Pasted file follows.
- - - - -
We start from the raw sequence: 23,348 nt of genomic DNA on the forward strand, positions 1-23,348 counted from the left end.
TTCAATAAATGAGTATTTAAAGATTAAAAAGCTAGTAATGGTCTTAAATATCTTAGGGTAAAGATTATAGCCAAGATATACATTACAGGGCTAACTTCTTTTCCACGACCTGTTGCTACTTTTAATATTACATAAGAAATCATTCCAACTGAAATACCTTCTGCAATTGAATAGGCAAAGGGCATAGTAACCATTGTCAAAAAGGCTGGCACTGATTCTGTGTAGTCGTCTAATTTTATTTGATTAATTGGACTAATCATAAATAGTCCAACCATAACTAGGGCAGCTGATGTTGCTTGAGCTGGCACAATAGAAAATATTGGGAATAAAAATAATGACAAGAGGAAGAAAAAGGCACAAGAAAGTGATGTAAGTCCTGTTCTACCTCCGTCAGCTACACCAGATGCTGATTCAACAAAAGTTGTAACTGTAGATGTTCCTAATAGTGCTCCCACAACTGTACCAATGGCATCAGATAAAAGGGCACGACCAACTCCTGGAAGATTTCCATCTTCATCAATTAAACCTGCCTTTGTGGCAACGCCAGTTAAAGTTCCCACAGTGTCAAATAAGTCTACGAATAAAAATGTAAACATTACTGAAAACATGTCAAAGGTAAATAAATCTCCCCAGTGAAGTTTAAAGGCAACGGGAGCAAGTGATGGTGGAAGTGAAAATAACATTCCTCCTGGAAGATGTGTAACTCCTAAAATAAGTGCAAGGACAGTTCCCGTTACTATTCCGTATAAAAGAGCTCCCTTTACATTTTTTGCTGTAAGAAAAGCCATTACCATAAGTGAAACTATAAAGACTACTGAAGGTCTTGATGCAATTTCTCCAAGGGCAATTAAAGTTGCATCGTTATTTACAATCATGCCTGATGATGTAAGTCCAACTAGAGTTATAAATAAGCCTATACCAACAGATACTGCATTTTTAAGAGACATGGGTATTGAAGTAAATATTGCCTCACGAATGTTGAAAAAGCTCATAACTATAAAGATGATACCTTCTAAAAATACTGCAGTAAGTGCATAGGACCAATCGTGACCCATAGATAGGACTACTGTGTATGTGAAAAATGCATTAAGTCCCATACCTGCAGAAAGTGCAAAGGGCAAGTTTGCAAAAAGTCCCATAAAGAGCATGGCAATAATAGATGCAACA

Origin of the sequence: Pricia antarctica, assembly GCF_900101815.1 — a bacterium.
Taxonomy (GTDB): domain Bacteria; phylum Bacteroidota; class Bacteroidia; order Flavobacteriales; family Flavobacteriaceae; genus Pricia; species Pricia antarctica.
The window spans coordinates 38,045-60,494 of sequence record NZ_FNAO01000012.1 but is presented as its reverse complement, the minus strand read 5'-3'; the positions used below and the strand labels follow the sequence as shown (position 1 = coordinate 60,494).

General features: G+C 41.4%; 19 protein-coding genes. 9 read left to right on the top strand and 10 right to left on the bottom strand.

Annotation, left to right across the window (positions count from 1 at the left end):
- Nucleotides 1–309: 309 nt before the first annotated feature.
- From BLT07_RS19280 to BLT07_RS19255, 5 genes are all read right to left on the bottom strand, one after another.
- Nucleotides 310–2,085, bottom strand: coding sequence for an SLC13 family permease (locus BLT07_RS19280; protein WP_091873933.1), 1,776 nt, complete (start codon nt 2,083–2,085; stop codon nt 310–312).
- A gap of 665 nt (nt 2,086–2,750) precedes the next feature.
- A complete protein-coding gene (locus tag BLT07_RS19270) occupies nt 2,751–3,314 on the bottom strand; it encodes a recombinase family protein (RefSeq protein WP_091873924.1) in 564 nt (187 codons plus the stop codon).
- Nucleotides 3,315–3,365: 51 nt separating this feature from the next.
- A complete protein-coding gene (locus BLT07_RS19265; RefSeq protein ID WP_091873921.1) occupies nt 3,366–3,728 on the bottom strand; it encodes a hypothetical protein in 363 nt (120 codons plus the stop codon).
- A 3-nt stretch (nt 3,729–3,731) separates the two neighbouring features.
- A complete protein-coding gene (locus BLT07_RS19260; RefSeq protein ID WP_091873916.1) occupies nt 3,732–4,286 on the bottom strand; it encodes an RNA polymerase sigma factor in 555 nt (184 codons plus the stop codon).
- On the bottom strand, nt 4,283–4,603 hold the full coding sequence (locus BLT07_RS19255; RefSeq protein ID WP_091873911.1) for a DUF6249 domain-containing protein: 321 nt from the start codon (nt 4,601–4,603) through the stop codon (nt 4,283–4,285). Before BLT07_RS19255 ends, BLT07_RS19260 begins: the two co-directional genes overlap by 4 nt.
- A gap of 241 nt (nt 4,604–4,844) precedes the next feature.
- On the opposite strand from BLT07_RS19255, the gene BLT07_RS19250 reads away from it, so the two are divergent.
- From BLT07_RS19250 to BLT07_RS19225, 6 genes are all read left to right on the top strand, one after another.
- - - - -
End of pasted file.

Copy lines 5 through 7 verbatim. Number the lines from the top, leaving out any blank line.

The window spans coordinates 38,045-60,494 of sequence record NZ_FNAO01000012.1 but is presented as its reverse complement, the minus strand read 5'-3'; the positions used below and the strand labels follow the sequence as shown (position 1 = coordinate 60,494).

General features: G+C 41.4%; 19 protein-coding genes. 9 read left to right on the top strand and 10 right to left on the bottom strand.

Annotation, left to right across the window (positions count from 1 at the left end):